Can police body worn cameras reduce police violence? Lessons from Brazil and internationally

Hosted by the Latin America and Caribbean Centre (LACC)

Zoom Webinar


Tomaz Paoliello

Tomaz Paoliello

LACC visiting fellow and assistant professor at the Pontifical Catholic University of São Paulo

Liam O'Shea

Liam O'Shea

2020/22 LSE Dinam Fellow and lead on the project.

Throughout 2021, there has been increased debate on the use of police body-worn cameras (BWCs) in Brazil. Testing programs are being implemented in three states, including the state of São Paulo, home to Brazil's largest police force, and most Brazilian states are currently reviewing their usage.

But, though preliminary data indicates body-worn cameras may help reduce police violence, the international evidence is mixed. Some studies have found BWCs reduce complaints, indicating a reduction in police violence, whereas in others BWCs do not have a clear impact on police or citizen behaviours. In Brazil too, the use of BWCs has highlighted questions around labor issues, privacy and the reproduction of structural inequalities. 

This event brings together leading practitioners and academics from Brazil and the UK to examine when, and under what conditions, can BWCs help to reduce police violence. It will connect current advances in Brazil to research and reflections currently undertaken internationally, contributing to the deepening of public debate on this prominent issue.



Dr Alex Sutherland is Chief Scientist and Director of Research and Evaluation at the Behavioural Insights Team, a UK-based global social purpose organisation that generates and applies behavioural insights to inform policy and improve public services. His recent published work has been on police body-worn cameras and he has led a number of large-scale randomised-controlled trials in criminal justice and other areas.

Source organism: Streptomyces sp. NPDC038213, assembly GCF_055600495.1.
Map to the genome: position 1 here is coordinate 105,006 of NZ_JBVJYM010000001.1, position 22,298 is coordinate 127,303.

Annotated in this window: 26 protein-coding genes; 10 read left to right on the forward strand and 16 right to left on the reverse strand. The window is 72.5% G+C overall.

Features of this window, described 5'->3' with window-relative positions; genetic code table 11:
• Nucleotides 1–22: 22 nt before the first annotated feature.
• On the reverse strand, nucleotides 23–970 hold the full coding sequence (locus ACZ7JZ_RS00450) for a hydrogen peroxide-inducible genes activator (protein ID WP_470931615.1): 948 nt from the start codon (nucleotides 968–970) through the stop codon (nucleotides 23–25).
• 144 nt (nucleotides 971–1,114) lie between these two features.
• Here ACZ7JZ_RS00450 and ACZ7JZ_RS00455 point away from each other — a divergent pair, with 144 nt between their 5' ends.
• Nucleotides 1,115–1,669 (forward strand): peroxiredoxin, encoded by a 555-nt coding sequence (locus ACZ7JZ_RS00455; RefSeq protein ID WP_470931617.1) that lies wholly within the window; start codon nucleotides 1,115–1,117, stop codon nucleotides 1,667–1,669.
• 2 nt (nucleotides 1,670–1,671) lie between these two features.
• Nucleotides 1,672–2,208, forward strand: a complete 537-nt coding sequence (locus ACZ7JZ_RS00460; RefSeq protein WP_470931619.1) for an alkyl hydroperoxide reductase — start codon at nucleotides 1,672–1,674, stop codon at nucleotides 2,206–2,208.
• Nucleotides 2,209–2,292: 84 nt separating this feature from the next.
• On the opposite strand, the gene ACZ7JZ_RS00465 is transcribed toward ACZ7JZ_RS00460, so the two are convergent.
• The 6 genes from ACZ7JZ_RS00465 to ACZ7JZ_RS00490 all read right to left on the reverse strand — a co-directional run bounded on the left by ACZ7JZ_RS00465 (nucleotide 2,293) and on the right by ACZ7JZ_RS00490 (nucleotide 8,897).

Prof Barak Ariel is a Reader in Experimental Criminology at the University of Cambridge and has been involved in evaluation research projects with a large number of criminal justice agencies around the world, specifically on organised crime, crime and place, and technology in policing. He is an advisor to several governments and police departments, including in the UK, United States, Latin America and Europe.

Caterina Soto Vieira is a PhD student in Economics at LSE. Part of her research is interested in the effects of of technology on policing. In partnership with the Military Police of Santa Catarina and Igarapé Institute, she conducted two large-scale experiments in Brazil to assess the effects of Body-Worn Cameras on use of force by the Police and evaluate a community-policing program.

The event will be co-chaired by Dr Tomaz Paoliello, an LSE LACC visiting fellow and assistant professor at the Pontifical Catholic University of São Paulo (PUC-SP) and an expert in security governance practices, and Dr Liam O'Shea, the 2020/22 LSE Dinam Fellow and lead on the project. 


Please find the event recording here.